June is National Migraine Awareness Month, which means now is a great time to think about things that help to avoid any personal triggers you may have for migraines. Many migraine sufferers in Oxford and elsewhere around the country keep diaries of their daily life, so as to learn about what those triggers might be, so they can be sidestepped. At the same time, you can involve yourself in some forms of therapeutic recreation that will make each day interesting, and which will also have the very desirable effect of keeping you fit. Senior home care professionals might have some ideas on which forms of therapeutic exercise you might be capable of, and together you can plan for a number of these activities to continue your active and engaged lifestyle.
What is therapeutic recreation?
If you haven’t encountered the term before, therapeutic recreation is an approach that involves participants in activities that improve mood and help them move better after being involved in an accident, having surgery, or recovering from an illness. These activities are generally designed around things that the patient enjoys doing already, and at the same time, they contribute to better mental health, better physical well-being, and a more stable emotional state. The primary goal of therapeutic recreation is to help an individual socialize in their immediate setting and to reduce the occurrence of depression or anxiety. It accomplishes the twin goals of relieving boredom and improving fitness levels as an attending circumstance.
Types of therapeutic recreation
While many forms of therapeutic recreation do actually involve games or low-level competition, the concept is not just about playing games. Another aim of this approach is to help a senior retain their independence by maintaining good health and mental alertness. The main qualifier that should be considered when planning any kind of therapeutic recreation, is that it should be an activity that the participants want to do anyway. If it’s something that doesn’t appeal to them for some reason, you’ll probably find that participation is only lukewarm at best. The more engaged a participant is, the more they’ll get out of the process. Here are some possibilities for events you might stage:
- group exercise classes
- dancing classes and events
- participation in appropriate sporting events
- community outings, such as a visit to a mall or a town park
- cooking classes, where everyone has their own assignment
- creating artwork through drawing, painting, chalk, or other media
Benefits of recreational therapy
Studies have been conducted in the area of recreational therapy, and it has been found that there really are some considerable benefits that accrue to participants. One study conducted in 2018 found that after six months of being involved in a recreational therapy program, participants experienced all the following benefits:
- reduced incidence of obesity or being overweight
- lower level of anxiety or stress
- elevated level of cardiovascular fitness
- noticeable improvement in bone health
- much improved self-image
A study conducted in the same year using exclusively discharged military personnel also found some very positive benefits from a program of recreational therapy. A lower level of post-traumatic stress disorder (PTSD) was the most obvious improvement, but there were others discovered as well. Stress, anxiety, and depression were all much lower in the service personnel who participated in the therapy program, as compared to discharged military personnel who did not participate in the program. Six months after the start of the program, it was found that all the positive gains had been fully retained in the program participants, meaning that results are at least long-lasting. Discovering that long-term results could be achieved for suffering military people provides a very revealing look at potential treatment options.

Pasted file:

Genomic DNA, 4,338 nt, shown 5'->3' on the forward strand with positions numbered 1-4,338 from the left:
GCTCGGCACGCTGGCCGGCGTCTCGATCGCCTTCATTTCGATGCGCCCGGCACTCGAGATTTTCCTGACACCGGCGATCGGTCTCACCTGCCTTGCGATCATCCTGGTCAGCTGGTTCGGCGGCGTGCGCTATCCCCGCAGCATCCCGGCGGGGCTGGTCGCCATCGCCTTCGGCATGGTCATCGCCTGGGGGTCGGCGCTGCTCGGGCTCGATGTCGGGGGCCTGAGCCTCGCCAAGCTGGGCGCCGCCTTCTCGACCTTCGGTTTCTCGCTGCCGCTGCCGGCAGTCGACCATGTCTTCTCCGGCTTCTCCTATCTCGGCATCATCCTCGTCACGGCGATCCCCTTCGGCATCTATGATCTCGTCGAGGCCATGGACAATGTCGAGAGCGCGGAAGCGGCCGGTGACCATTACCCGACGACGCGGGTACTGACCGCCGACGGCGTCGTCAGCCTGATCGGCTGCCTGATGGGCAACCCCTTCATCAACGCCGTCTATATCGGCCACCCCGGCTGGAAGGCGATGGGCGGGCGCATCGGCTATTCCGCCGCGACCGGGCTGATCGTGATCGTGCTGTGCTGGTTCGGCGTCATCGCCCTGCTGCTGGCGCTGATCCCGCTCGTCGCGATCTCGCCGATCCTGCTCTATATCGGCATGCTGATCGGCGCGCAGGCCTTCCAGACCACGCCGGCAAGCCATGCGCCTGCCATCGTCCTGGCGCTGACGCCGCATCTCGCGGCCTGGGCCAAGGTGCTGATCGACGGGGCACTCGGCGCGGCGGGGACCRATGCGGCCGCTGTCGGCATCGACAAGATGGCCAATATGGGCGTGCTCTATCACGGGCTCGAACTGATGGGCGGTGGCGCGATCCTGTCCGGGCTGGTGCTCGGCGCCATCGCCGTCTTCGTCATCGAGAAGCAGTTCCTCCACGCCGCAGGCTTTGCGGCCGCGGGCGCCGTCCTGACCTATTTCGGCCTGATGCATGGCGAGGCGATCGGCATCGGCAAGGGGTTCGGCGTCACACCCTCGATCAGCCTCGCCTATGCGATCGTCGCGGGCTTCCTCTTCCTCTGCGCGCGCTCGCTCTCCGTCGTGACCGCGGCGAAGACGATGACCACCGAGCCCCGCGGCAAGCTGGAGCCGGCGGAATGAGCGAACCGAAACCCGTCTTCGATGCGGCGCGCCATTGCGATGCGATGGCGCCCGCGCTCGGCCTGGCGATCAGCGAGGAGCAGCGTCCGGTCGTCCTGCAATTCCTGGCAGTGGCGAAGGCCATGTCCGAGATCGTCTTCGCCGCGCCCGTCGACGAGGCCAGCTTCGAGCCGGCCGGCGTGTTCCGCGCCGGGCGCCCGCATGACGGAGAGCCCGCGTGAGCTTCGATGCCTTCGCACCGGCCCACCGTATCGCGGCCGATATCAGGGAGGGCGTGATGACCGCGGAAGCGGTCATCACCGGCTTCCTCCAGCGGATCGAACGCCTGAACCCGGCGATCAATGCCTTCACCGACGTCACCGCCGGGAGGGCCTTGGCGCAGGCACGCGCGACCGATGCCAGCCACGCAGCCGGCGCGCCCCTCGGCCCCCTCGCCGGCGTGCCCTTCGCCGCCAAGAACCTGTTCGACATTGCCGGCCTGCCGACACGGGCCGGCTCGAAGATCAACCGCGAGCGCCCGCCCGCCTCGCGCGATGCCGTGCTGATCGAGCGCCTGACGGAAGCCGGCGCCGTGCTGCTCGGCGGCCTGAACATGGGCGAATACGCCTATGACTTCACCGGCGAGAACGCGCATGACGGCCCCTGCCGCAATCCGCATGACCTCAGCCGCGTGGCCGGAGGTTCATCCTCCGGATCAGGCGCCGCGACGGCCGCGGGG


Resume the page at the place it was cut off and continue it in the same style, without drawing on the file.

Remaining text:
Who can benefit from recreational therapy?
According to the American Therapeutic Recreation Association, practically anyone and everyone can gain something positive from being involved in a therapeutic recreation program. This includes younger children, teenagers, adults, seniors, and anyone who might have a temporary or permanent disability. Just participating will tend to immediately relieve the boredom of everyday life, providing you with a chance to socialize with others, and to exercise mental and physical capabilities. Given that activities are always tailored to the fitness levels of the participants, no one should be excluded on the basis of physical capabilities.
Recreational therapists have been trained to help their charges overcome various physical and psychological impairments through repetitive actions and incremental progress toward specific goals. Professional therapists have a good understanding of the specific actions that are most useful during rehabilitation, and whatever works for an individual is likely to be incorporated into the program. Programs like these do not create world-class athletes – but they aren’t meant to. They are simply used to help someone avoid becoming withdrawn and bored with life, to participate in activities with others and socialize, and to maintain mobility by exercising the body regularly.